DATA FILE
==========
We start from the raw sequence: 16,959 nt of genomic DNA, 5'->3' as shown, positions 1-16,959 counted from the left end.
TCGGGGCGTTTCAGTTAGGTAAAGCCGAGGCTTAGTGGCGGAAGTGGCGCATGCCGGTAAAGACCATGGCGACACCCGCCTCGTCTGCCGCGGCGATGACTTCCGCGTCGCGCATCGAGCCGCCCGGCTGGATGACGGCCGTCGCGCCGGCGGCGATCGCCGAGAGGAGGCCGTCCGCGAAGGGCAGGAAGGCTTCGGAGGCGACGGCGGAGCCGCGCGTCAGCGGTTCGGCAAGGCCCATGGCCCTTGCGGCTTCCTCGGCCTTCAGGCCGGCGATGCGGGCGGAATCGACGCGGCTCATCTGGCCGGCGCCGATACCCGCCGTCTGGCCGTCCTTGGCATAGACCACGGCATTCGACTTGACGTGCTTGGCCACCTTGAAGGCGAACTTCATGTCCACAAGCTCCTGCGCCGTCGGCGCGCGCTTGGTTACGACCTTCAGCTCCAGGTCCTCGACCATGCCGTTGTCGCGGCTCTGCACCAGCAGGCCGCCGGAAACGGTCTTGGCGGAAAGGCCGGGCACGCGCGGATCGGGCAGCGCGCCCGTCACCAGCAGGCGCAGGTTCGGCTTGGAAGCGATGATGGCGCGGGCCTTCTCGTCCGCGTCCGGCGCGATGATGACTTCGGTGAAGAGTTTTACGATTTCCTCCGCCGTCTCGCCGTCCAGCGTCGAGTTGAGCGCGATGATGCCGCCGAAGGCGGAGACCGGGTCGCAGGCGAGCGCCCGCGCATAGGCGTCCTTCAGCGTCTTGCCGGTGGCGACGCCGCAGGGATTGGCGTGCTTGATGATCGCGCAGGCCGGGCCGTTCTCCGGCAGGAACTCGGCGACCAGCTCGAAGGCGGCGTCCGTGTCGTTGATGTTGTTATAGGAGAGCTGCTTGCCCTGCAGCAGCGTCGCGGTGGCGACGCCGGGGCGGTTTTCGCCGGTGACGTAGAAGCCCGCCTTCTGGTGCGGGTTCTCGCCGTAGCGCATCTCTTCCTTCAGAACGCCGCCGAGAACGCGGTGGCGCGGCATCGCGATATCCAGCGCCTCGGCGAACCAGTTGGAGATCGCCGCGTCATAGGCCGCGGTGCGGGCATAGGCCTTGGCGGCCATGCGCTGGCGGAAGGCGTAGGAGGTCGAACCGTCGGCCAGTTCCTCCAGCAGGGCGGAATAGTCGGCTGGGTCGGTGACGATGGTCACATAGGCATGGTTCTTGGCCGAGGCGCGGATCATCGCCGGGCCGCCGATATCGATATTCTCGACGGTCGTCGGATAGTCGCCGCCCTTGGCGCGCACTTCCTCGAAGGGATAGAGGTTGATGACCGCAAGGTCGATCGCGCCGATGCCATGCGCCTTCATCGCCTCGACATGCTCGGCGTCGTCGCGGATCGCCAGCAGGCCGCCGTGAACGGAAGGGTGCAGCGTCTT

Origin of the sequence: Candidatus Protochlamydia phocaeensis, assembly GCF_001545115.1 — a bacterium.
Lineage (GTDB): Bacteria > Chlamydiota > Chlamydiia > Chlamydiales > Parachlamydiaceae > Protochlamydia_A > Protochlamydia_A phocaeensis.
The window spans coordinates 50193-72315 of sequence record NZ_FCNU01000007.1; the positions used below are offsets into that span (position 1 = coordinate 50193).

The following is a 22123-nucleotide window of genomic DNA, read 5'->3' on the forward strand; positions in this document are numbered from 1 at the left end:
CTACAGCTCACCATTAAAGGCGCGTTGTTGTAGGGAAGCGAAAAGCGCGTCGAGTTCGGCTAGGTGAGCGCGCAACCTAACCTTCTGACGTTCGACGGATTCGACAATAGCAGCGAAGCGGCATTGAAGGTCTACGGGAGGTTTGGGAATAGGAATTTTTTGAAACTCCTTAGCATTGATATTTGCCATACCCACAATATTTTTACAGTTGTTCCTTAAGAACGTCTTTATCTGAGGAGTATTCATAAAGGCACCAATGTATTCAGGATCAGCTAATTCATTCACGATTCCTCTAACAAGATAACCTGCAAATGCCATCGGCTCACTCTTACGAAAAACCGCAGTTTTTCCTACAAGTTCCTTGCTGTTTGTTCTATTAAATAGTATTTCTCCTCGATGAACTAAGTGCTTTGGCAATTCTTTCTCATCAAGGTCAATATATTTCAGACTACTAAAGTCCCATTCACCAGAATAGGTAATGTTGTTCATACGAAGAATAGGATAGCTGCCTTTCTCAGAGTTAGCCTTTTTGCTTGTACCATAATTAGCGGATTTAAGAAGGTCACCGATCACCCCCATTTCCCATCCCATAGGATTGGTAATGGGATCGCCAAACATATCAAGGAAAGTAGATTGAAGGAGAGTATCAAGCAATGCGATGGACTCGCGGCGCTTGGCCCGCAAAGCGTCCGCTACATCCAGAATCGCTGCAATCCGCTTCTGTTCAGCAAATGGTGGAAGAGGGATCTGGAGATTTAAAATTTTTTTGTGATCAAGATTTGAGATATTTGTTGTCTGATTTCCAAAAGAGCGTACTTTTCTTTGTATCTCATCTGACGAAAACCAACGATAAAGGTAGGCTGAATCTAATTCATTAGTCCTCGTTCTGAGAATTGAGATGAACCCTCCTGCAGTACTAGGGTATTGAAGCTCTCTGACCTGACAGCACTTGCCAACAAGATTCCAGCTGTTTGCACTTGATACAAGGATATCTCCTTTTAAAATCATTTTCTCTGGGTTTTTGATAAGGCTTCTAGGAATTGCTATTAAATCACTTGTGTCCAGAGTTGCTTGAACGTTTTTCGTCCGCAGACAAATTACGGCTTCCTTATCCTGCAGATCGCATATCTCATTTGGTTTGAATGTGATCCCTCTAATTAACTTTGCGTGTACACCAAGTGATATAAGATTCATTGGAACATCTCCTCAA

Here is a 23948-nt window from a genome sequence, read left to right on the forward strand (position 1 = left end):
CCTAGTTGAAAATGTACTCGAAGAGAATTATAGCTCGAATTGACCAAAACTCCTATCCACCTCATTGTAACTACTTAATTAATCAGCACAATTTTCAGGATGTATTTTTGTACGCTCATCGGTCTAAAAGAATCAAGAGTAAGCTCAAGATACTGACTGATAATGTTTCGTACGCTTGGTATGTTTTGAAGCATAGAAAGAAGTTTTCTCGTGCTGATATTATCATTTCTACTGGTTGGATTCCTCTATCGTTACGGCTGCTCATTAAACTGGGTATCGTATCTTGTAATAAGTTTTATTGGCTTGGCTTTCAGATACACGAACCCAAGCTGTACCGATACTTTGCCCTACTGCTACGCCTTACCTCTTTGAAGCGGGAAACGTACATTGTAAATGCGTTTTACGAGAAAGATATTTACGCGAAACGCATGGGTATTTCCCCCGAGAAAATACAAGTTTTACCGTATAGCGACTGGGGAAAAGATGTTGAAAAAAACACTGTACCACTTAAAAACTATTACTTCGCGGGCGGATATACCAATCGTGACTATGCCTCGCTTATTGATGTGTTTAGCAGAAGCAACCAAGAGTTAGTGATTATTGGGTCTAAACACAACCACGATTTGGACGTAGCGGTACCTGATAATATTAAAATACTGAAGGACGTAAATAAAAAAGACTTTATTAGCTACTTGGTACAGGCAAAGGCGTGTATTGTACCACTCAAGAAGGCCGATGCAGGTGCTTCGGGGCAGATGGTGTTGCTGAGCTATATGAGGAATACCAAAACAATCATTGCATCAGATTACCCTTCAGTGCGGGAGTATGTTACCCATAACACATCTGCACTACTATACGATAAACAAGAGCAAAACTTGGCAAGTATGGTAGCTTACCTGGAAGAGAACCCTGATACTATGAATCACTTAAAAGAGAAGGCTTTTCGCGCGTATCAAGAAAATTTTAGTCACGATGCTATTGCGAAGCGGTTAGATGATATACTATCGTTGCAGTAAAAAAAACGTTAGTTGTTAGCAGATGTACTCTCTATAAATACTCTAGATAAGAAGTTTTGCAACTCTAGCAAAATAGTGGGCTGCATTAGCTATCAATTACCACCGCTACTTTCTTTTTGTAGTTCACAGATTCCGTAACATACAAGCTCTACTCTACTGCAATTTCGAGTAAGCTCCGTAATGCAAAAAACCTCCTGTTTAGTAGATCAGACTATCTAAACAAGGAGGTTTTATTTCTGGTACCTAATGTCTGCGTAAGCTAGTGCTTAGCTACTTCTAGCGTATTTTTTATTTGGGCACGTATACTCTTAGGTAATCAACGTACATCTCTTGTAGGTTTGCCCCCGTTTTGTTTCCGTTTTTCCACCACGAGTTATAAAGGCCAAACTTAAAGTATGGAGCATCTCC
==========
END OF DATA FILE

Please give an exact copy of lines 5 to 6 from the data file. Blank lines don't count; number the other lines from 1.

The window spans coordinates 50193-72315 of sequence record NZ_FCNU01000007.1; the positions used below are offsets into that span (position 1 = coordinate 50193).

The following is a 22123-nucleotide window of genomic DNA, read 5'->3' on the forward strand; positions in this document are numbered from 1 at the left end: